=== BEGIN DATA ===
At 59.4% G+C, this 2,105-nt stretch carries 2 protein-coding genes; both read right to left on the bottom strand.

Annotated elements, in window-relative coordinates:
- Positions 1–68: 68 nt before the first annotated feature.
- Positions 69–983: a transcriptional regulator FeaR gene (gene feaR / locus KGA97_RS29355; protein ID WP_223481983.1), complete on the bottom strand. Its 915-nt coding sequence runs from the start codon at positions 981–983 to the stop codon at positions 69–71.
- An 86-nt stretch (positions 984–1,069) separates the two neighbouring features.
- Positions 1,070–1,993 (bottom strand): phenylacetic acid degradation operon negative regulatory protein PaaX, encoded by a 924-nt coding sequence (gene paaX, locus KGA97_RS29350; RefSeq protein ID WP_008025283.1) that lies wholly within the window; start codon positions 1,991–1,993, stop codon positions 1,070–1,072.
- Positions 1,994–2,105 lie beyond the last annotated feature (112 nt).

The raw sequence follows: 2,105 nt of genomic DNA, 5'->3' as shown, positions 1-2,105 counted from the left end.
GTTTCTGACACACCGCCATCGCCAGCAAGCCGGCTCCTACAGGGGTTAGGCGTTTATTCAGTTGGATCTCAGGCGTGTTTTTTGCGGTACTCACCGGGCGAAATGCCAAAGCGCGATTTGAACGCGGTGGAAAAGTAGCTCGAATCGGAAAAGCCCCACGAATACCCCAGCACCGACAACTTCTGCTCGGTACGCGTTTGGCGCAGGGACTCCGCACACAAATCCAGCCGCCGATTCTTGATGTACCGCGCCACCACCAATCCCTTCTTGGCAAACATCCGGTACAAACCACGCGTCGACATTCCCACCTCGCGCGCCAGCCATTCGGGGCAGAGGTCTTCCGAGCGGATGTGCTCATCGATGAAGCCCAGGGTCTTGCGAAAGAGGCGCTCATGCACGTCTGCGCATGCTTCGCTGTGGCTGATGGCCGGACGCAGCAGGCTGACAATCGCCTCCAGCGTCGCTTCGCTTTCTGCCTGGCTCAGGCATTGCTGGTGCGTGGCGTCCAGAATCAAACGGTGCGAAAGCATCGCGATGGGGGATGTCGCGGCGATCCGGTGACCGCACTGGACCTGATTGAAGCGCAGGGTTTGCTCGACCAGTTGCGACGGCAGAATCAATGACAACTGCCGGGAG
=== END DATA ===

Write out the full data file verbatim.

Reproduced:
At 59.4% G+C, this 2,105-nt stretch carries 2 protein-coding genes; both read right to left on the bottom strand.

Annotated elements, in window-relative coordinates:
- Positions 1–68: 68 nt before the first annotated feature.
- Positions 69–983: a transcriptional regulator FeaR gene (gene feaR / locus KGA97_RS29355; protein ID WP_223481983.1), complete on the bottom strand. Its 915-nt coding sequence runs from the start codon at positions 981–983 to the stop codon at positions 69–71.
- An 86-nt stretch (positions 984–1,069) separates the two neighbouring features.
- Positions 1,070–1,993 (bottom strand): phenylacetic acid degradation operon negative regulatory protein PaaX, encoded by a 924-nt coding sequence (gene paaX, locus KGA97_RS29350; RefSeq protein ID WP_008025283.1) that lies wholly within the window; start codon positions 1,991–1,993, stop codon positions 1,070–1,072.
- Positions 1,994–2,105 lie beyond the last annotated feature (112 nt).

The raw sequence follows: 2,105 nt of genomic DNA, 5'->3' as shown, positions 1-2,105 counted from the left end.
GTTTCTGACACACCGCCATCGCCAGCAAGCCGGCTCCTACAGGGGTTAGGCGTTTATTCAGTTGGATCTCAGGCGTGTTTTTTGCGGTACTCACCGGGCGAAATGCCAAAGCGCGATTTGAACGCGGTGGAAAAGTAGCTCGAATCGGAAAAGCCCCACGAATACCCCAGCACCGACAACTTCTGCTCGGTACGCGTTTGGCGCAGGGACTCCGCACACAAATCCAGCCGCCGATTCTTGATGTACCGCGCCACCACCAATCCCTTCTTGGCAAACATCCGGTACAAACCACGCGTCGACATTCCCACCTCGCGCGCCAGCCATTCGGGGCAGAGGTCTTCCGAGCGGATGTGCTCATCGATGAAGCCCAGGGTCTTGCGAAAGAGGCGCTCATGCACGTCTGCGCATGCTTCGCTGTGGCTGATGGCCGGACGCAGCAGGCTGACAATCGCCTCCAGCGTCGCTTCGCTTTCTGCCTGGCTCAGGCATTGCTGGTGCGTGGCGTCCAGAATCAAACGGTGCGAAAGCATCGCGATGGGGGATGTCGCGGCGATCCGGTGACCGCACTGGACCTGATTGAAGCGCAGGGTTTGCTCGACCAGTTGCGACGGCAGAATCAATGACAACTGCCGGGAG